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In an otherwise excellent Grantland piece outlining the Nationals for what they’re projected to be — a 100-win team, which is an increasingly rare creature in MLB — Rany Jazayerli strikes a nerve:

It is widely assumed within the industry that Boras was a driving force behind Rizzo’s worst decision as GM of the Nationals: shutting Strasburg down in September 2012 with the team barreling toward its first playoff berth since moving to Washington. It still makes no sense that the Nationals would jeopardize their postseason chances in order to theoretically protect Strasburg’s long-term health, but such is the cost of keeping Boras placated.

Regardless of Boras’ influence and what you think of Rizzo’s decision, the move made sense then and makes even more now. The facts:

*Strasburg was in his first full post-Tommy John season, and the plan heading in was to limit him to 160 innings.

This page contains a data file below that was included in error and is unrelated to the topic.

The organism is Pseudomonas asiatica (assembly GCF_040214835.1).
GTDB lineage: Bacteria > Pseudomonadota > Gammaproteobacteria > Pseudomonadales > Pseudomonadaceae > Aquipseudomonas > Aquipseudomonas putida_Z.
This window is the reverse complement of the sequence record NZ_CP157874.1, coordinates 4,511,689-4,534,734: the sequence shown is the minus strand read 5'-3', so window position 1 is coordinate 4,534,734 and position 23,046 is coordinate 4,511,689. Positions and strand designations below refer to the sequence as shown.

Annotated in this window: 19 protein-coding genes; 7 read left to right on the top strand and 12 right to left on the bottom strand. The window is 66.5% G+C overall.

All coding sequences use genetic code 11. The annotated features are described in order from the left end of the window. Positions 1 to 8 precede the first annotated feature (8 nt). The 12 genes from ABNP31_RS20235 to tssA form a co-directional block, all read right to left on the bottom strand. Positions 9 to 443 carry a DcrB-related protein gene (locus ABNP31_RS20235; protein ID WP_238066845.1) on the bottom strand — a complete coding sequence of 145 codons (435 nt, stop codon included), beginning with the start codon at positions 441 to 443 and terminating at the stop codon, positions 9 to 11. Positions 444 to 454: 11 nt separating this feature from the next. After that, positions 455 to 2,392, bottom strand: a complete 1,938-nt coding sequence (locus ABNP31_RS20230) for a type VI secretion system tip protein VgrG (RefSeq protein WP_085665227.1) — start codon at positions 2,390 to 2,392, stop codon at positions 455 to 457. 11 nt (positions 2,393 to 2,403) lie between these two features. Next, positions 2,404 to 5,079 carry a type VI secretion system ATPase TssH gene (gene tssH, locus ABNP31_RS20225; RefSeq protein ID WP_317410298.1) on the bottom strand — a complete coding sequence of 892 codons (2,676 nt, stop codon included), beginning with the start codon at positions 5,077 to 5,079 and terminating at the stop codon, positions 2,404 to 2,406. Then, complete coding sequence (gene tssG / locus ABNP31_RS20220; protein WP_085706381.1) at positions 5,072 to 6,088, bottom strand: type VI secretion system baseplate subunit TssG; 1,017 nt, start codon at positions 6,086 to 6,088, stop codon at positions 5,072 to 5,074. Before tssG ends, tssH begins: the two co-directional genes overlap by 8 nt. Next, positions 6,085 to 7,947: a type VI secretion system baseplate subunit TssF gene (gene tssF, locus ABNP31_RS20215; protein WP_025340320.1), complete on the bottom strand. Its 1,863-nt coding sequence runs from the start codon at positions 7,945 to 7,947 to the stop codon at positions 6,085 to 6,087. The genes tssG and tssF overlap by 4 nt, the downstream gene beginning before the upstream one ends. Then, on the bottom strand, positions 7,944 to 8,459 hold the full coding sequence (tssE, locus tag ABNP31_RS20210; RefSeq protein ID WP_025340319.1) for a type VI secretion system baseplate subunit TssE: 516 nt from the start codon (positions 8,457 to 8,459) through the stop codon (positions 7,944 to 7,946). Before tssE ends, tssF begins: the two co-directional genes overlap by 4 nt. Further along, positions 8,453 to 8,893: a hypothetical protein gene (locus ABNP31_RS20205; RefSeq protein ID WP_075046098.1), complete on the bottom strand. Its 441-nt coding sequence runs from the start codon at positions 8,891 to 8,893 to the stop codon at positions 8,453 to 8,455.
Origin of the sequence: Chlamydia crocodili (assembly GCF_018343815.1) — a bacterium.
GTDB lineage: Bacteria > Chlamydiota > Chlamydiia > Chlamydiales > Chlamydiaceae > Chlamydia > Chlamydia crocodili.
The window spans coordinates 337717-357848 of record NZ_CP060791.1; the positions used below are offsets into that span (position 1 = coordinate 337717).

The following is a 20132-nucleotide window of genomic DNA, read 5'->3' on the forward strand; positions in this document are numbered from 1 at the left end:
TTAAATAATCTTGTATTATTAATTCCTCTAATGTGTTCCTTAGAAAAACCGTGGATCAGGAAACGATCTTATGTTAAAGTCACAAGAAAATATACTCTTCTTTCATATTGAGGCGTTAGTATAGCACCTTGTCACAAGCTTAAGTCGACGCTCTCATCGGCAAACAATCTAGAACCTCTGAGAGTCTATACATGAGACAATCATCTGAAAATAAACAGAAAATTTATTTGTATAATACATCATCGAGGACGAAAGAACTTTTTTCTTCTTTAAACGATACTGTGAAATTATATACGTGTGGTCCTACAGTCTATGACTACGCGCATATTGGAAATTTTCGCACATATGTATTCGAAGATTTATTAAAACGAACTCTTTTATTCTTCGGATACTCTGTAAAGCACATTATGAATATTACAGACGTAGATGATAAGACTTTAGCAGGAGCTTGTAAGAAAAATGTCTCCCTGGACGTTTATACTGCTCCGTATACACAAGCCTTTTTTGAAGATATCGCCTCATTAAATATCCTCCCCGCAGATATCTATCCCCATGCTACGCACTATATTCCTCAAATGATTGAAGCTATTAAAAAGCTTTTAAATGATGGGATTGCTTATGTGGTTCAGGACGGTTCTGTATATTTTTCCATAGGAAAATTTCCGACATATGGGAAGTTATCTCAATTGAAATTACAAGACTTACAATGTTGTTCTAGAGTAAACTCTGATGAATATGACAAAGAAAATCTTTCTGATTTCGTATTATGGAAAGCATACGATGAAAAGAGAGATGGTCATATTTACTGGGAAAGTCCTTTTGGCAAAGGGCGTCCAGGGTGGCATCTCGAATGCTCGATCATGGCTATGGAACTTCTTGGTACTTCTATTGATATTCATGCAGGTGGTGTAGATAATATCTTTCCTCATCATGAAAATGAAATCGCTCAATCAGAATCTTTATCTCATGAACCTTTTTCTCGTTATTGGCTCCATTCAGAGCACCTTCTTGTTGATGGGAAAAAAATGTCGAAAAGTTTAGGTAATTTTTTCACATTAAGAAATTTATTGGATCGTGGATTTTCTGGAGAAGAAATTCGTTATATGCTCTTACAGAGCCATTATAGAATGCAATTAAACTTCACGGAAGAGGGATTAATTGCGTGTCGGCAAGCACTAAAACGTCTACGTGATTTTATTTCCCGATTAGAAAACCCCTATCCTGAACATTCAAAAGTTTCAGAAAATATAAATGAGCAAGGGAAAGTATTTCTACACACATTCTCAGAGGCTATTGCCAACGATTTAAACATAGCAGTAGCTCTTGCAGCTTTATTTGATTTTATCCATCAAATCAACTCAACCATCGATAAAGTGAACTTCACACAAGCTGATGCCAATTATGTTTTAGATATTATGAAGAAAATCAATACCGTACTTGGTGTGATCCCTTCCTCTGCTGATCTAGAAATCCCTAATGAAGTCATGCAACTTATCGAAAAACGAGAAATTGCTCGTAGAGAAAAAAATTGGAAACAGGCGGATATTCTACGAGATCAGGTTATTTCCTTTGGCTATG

*When Strasburg hit 160, in early September with the Nats up 6.5 games, he was shut down.

*Buzz bombs went off left and right about how silly the Nats were for this, especially as compared to Atlanta, which was in a similar situation with Kris Medlin. He was used in relief through July before moving to the rotation in August, effectively keeping his innings down.

*The Nats lost in the first round of the playoffs, dropping a heartbreaker to St. Louis. Strasburg’s would’ve-been start was given to Ross Detwiler, who pitched six innings, allowing one unearned run.

*The Cardinals were in that series because they beat the Braves in the Wild Card game. Medlin started and picked up the loss, allowing five unearned runs.

*In the two seasons since 2012, Strasburg has thrown 398 ace-level innings, posting a 3.08 ERA, 1.09 WHIP and 433 strikeouts. Medlen was very good in 2013 but required a second Tommy John Surgery in 2014. He’s now attempting a comeback with Kansas City.